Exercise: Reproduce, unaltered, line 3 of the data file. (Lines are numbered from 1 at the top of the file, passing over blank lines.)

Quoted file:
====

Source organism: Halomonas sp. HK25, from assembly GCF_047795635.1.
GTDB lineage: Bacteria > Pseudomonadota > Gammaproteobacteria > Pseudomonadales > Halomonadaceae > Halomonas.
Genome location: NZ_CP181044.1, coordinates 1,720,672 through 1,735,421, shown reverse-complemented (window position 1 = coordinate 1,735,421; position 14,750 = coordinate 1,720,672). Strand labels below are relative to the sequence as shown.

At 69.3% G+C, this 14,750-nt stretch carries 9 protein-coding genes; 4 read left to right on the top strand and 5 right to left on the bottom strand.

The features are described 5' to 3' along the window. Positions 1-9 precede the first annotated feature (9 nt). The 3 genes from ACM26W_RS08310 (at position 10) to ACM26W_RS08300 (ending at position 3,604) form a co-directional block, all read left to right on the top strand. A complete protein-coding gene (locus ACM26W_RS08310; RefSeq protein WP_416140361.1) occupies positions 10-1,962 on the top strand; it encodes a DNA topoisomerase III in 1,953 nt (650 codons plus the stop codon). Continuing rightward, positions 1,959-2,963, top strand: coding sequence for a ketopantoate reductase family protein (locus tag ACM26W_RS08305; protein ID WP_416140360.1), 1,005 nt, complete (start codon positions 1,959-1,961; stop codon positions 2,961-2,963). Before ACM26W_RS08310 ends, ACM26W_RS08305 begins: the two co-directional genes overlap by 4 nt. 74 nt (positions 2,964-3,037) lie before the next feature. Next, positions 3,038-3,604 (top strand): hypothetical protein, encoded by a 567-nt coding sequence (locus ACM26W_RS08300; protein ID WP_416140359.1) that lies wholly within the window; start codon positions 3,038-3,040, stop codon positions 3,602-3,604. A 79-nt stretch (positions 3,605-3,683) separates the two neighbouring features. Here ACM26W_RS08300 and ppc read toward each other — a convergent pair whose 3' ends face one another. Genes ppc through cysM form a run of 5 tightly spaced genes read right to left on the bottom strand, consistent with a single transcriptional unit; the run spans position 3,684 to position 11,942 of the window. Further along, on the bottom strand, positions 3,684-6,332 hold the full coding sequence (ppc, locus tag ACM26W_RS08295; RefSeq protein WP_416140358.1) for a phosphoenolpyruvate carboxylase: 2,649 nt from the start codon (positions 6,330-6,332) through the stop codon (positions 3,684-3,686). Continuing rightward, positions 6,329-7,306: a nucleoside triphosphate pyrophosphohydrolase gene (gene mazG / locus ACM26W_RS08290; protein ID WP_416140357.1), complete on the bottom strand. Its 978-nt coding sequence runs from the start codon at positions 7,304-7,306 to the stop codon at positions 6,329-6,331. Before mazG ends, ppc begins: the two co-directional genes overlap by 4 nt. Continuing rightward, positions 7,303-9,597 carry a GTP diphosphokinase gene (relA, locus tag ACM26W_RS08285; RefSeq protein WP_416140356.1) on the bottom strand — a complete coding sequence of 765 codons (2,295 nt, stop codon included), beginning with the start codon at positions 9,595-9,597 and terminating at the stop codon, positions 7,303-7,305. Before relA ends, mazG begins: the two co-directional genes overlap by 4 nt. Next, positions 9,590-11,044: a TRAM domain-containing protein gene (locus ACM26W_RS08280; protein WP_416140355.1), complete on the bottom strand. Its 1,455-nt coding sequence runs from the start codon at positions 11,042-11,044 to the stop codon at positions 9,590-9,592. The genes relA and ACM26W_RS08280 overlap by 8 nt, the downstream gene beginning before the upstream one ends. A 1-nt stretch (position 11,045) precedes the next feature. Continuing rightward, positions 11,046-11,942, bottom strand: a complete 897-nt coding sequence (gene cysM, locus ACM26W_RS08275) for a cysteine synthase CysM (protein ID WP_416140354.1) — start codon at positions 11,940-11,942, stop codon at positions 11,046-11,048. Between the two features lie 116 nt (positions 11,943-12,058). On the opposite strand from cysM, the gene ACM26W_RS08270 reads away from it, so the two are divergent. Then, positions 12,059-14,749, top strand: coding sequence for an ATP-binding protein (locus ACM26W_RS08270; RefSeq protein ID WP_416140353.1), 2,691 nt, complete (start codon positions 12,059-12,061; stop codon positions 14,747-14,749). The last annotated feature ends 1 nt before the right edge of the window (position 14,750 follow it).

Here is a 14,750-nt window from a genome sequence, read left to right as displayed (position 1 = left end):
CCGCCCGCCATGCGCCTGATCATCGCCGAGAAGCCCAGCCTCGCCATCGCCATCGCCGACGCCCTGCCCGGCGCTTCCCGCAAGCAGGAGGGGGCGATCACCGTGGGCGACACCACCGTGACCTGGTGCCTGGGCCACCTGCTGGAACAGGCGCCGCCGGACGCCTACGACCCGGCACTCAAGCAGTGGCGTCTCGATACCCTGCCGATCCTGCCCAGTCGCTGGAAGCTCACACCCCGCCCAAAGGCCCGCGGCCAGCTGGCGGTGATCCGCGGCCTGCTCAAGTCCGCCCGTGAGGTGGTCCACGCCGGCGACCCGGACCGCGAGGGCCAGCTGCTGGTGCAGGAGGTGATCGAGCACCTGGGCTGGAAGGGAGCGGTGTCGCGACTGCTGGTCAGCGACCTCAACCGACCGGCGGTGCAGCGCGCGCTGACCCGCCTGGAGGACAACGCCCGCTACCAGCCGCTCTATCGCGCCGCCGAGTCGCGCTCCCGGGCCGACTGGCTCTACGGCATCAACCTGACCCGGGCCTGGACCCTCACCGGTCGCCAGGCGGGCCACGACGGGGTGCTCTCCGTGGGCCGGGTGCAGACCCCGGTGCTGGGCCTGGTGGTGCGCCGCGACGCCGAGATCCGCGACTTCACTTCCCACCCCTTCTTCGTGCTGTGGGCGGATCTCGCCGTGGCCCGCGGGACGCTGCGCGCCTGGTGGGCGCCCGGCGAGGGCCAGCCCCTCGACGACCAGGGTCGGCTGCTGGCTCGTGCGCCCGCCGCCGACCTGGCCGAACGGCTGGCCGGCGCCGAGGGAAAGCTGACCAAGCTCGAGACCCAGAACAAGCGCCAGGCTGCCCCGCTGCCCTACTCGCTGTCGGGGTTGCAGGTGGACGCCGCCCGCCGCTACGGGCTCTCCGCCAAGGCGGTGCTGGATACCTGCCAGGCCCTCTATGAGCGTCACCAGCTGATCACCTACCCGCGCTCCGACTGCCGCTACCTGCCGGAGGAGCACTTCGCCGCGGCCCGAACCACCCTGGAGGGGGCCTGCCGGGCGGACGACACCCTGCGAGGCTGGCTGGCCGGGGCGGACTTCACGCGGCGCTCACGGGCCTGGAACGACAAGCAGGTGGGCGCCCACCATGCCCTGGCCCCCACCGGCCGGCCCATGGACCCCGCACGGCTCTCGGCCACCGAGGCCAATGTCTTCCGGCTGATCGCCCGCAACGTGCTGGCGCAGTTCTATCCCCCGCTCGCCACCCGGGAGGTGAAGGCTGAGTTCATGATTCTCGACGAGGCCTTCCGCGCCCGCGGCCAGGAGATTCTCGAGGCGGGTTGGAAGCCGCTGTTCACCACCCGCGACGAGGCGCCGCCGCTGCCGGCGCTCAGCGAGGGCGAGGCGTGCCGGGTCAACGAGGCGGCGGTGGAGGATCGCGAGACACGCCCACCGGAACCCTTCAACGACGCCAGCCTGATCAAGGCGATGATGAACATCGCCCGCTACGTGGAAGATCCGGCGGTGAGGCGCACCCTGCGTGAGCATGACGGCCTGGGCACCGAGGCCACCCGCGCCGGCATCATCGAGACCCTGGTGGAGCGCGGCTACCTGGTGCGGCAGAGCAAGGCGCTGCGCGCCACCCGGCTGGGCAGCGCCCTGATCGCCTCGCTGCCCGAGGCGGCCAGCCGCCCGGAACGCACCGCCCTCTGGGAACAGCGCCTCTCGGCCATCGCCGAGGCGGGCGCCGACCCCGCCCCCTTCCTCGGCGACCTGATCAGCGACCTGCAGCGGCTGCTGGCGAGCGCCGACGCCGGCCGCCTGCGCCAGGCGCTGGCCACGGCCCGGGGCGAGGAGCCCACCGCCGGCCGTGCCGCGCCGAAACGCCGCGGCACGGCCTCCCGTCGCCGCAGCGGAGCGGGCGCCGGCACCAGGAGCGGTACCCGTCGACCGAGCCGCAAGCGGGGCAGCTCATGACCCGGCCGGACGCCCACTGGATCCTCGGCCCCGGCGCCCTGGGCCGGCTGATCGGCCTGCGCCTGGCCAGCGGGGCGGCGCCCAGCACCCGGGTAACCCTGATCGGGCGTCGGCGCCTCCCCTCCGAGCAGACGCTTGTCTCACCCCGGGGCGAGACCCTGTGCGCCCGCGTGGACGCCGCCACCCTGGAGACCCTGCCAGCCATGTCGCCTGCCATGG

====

Genome location: NZ_CP181044.1, coordinates 1,720,672 through 1,735,421, shown reverse-complemented (window position 1 = coordinate 1,735,421; position 14,750 = coordinate 1,720,672). Strand labels below are relative to the sequence as shown.